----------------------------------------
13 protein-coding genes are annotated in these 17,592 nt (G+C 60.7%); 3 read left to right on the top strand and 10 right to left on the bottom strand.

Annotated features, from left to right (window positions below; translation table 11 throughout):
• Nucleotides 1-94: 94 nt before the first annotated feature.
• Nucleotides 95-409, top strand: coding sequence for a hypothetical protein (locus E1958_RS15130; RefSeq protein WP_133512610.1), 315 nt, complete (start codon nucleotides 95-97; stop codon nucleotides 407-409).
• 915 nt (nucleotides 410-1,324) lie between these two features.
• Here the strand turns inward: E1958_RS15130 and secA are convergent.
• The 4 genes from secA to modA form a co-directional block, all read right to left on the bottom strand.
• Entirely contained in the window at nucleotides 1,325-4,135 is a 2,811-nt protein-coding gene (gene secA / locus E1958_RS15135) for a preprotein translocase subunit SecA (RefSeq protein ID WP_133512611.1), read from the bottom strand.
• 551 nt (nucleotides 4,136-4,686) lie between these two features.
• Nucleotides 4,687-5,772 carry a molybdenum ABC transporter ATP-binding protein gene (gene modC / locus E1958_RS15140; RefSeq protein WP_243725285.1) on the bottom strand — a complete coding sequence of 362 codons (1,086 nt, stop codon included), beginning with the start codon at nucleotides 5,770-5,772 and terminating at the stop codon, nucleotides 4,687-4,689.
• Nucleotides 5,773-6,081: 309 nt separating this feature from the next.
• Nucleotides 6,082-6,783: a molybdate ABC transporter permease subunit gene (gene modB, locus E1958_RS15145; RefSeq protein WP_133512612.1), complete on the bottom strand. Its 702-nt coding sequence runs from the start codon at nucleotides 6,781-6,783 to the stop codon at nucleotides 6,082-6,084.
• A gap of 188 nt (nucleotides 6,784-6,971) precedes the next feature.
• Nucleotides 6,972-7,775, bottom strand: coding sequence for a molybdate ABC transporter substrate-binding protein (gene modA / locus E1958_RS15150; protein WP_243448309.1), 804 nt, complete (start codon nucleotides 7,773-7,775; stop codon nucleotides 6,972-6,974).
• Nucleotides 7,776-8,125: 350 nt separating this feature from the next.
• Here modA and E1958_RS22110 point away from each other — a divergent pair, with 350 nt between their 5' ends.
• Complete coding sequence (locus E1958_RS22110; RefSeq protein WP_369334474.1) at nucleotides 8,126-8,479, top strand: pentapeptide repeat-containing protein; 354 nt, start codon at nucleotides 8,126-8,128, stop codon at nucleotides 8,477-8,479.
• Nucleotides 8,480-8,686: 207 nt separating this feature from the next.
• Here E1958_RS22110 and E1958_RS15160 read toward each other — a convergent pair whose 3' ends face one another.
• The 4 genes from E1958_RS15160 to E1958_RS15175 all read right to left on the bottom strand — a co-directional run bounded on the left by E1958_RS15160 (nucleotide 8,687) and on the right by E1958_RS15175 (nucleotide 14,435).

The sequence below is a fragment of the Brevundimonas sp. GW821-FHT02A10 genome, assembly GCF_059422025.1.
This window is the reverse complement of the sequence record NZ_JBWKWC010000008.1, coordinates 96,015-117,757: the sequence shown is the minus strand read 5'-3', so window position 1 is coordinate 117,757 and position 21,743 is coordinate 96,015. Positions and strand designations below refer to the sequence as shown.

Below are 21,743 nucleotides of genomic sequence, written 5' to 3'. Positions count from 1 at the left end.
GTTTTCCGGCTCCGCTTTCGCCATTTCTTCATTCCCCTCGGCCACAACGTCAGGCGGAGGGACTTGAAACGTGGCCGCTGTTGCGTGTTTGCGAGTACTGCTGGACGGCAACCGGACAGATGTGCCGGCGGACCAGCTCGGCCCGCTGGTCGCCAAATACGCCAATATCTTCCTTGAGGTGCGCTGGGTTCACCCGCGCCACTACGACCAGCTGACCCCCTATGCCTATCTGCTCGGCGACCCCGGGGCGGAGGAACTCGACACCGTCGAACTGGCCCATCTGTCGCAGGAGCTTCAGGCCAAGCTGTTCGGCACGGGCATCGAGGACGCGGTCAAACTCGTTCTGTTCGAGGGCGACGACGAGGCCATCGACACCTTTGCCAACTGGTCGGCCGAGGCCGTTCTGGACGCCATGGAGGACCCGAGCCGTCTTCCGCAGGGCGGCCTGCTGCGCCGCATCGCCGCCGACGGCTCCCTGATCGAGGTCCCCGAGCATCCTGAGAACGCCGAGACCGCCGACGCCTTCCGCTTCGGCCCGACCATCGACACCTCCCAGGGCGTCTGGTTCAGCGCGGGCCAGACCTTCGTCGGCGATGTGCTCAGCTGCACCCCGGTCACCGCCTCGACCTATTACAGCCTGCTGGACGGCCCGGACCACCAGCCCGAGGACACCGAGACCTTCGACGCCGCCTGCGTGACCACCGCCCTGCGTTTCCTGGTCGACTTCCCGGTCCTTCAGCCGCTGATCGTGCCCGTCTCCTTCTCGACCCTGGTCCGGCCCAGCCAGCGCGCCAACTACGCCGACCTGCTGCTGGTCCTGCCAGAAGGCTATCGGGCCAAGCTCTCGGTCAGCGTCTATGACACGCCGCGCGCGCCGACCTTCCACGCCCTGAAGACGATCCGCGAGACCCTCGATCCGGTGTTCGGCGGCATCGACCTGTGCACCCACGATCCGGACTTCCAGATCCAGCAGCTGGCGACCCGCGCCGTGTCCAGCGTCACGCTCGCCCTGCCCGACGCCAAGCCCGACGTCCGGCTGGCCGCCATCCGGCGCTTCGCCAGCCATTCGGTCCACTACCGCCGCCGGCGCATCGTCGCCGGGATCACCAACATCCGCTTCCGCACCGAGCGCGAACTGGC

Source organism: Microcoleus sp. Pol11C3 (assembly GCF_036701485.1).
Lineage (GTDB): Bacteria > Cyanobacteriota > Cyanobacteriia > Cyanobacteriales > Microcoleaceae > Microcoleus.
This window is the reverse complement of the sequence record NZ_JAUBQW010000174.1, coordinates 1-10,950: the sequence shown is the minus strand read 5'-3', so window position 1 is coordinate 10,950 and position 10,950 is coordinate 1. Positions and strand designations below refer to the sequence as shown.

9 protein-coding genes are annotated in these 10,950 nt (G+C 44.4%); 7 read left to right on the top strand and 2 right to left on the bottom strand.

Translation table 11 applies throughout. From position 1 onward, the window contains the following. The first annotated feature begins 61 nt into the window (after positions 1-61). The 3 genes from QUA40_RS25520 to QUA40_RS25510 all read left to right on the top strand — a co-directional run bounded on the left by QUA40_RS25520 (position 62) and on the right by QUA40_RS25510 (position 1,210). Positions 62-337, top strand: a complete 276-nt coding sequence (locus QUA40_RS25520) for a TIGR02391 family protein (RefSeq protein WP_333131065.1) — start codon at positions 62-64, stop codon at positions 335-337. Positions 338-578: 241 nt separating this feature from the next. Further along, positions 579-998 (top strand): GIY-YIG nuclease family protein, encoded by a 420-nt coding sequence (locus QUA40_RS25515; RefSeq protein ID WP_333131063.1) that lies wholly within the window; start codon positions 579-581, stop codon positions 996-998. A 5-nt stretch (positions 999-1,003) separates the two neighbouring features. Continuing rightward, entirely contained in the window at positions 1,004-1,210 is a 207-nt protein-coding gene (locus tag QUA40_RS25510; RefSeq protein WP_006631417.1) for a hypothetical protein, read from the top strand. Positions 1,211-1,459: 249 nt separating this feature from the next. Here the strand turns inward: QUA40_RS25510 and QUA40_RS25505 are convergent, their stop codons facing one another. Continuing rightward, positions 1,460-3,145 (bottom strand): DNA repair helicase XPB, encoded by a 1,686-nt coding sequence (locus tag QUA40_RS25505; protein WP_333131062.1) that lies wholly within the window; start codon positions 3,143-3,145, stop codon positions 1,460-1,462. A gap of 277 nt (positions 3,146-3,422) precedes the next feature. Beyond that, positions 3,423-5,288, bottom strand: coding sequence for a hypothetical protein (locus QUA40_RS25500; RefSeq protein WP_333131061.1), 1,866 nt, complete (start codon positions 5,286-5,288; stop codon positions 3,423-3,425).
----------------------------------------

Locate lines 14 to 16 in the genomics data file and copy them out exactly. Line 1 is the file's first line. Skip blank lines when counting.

• Nucleotides 6,972-7,775, bottom strand: coding sequence for a molybdate ABC transporter substrate-binding protein (gene modA / locus E1958_RS15150; protein WP_243448309.1), 804 nt, complete (start codon nucleotides 7,773-7,775; stop codon nucleotides 6,972-6,974).
• Nucleotides 7,776-8,125: 350 nt separating this feature from the next.
• Here modA and E1958_RS22110 point away from each other — a divergent pair, with 350 nt between their 5' ends.